Once the work is completed, you and your renovator will conduct an inspection of the work. This is the time to take a close look at everything and note any problems or imperfections, before you make the final payment.
Occasionally, there may be items that cannot be completed along with the rest of the renovation. For example, lighting switch plates may be on back-order by the supplier, or a cabinet door may have been sent back to the manufacturer due to a flaw.
Any items like this should be written down, along with your renovator's estimate of when they will be finished. If there is seasonal work, such as landscaping, that cannot be completed until warmer weather, the timing and payment schedule for this work should be set out in your contract.
Remember to hold back the required amount from the last payment until the terms of the lien holdback provisions in your contract have been met, usually between 30 and 45 days.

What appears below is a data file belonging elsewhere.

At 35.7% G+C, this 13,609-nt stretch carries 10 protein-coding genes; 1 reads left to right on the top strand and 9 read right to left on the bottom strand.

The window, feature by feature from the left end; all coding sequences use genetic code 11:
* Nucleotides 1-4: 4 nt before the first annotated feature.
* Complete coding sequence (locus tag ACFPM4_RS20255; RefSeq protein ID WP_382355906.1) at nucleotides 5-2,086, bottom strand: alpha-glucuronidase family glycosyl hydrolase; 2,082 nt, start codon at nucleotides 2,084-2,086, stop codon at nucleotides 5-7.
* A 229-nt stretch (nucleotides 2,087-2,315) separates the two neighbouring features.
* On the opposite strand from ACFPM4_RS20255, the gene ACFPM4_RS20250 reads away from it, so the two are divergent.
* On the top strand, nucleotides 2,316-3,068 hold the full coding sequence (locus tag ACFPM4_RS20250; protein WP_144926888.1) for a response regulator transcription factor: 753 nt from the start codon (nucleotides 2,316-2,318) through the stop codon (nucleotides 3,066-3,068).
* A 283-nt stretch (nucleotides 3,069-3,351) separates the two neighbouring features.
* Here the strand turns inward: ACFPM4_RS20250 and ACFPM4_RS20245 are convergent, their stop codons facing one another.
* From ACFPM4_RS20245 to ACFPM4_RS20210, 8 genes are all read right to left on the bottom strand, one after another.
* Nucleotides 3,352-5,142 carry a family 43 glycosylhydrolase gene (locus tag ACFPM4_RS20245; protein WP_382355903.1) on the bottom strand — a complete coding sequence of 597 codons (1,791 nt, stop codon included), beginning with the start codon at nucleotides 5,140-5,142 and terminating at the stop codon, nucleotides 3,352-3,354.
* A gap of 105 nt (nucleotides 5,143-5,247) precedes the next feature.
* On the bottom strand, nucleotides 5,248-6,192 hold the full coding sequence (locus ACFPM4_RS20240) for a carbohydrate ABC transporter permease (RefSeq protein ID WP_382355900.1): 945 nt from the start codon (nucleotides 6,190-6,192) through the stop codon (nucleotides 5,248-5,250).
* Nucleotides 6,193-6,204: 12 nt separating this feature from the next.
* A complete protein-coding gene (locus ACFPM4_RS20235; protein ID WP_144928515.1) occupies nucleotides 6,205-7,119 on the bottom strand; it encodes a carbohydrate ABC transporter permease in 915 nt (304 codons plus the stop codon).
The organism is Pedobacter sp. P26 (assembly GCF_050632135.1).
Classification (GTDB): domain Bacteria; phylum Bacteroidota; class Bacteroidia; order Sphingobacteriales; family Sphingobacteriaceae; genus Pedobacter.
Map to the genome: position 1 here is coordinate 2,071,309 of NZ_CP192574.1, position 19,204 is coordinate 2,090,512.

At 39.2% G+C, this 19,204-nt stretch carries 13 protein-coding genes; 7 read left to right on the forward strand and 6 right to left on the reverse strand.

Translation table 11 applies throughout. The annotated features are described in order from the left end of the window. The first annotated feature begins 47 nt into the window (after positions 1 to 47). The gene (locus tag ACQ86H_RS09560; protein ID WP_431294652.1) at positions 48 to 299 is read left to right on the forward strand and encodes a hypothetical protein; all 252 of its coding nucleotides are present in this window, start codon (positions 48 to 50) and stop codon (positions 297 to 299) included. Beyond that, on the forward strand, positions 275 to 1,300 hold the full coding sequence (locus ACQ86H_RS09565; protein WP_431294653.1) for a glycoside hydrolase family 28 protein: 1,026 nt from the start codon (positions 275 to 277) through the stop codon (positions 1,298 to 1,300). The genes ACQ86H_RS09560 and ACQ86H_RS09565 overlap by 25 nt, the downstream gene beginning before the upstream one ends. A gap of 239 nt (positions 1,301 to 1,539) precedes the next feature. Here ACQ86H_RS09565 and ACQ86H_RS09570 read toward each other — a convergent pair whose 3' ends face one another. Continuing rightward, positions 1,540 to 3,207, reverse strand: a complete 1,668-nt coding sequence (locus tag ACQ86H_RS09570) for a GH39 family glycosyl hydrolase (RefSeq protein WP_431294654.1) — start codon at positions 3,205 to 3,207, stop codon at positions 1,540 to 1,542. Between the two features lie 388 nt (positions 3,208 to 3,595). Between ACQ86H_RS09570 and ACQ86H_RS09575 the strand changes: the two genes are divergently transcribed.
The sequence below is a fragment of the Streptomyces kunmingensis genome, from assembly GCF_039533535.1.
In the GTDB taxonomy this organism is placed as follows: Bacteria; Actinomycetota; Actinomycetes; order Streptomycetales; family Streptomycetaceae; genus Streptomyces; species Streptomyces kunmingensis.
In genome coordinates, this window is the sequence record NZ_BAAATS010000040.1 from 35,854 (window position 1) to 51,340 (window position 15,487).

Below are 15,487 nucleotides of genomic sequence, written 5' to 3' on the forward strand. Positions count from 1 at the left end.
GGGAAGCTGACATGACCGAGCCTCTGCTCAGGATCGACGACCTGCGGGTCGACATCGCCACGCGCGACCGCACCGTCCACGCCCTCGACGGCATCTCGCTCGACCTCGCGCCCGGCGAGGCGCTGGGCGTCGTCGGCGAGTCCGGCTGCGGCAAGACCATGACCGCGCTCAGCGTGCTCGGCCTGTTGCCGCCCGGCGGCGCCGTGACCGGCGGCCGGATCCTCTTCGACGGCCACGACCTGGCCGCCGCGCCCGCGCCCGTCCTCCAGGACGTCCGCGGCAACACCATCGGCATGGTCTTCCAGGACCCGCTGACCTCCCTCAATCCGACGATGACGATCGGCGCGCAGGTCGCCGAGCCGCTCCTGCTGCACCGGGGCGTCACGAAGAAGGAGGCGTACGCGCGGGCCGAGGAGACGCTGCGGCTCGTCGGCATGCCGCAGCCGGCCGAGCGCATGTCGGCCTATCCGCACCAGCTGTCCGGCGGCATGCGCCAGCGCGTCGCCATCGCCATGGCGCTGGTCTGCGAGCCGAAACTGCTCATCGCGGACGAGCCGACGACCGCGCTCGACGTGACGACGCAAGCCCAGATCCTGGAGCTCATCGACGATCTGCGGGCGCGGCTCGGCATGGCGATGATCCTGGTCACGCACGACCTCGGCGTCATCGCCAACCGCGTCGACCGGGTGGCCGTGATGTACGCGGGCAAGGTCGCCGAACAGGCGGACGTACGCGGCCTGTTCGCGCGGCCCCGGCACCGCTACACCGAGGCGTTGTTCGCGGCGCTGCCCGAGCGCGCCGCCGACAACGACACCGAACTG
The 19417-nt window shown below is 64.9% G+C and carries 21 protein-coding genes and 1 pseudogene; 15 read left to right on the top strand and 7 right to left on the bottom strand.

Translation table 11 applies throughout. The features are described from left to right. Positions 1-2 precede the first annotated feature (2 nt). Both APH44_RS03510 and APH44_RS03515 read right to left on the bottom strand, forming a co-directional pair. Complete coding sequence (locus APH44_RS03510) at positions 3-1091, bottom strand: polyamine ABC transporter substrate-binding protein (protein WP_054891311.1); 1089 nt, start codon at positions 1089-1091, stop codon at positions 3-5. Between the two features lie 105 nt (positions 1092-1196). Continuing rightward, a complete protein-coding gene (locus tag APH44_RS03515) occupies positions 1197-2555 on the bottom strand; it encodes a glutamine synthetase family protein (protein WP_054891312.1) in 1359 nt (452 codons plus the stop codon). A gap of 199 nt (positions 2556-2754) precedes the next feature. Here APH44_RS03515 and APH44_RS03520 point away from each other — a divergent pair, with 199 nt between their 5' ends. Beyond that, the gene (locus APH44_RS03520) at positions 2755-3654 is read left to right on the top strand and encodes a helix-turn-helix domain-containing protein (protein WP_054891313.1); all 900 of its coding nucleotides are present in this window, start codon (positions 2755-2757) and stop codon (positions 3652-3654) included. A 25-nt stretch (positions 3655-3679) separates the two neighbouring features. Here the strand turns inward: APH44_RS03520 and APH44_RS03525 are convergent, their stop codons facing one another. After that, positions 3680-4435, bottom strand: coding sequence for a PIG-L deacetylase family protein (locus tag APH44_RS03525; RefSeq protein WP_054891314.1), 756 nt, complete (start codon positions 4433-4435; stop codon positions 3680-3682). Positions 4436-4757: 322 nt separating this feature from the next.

At the same time, ask your renovator about normal maintenance requirements for any aspect of your home that has been altered. In most cases, material and product manufacturers provide maintenance information with their products, but it is a good idea to review it with your renovator at the end of the project.
Depending on the type of renovation work you had done, settling of soil around the foundation may occur. Ask your renovator about the likelihood of this happening and if you should hold off on plantings and other landscaping for a while. You also want to know if you may need to re-grade areas around the foundation to ensure storm-water continues to drain away from your home properly.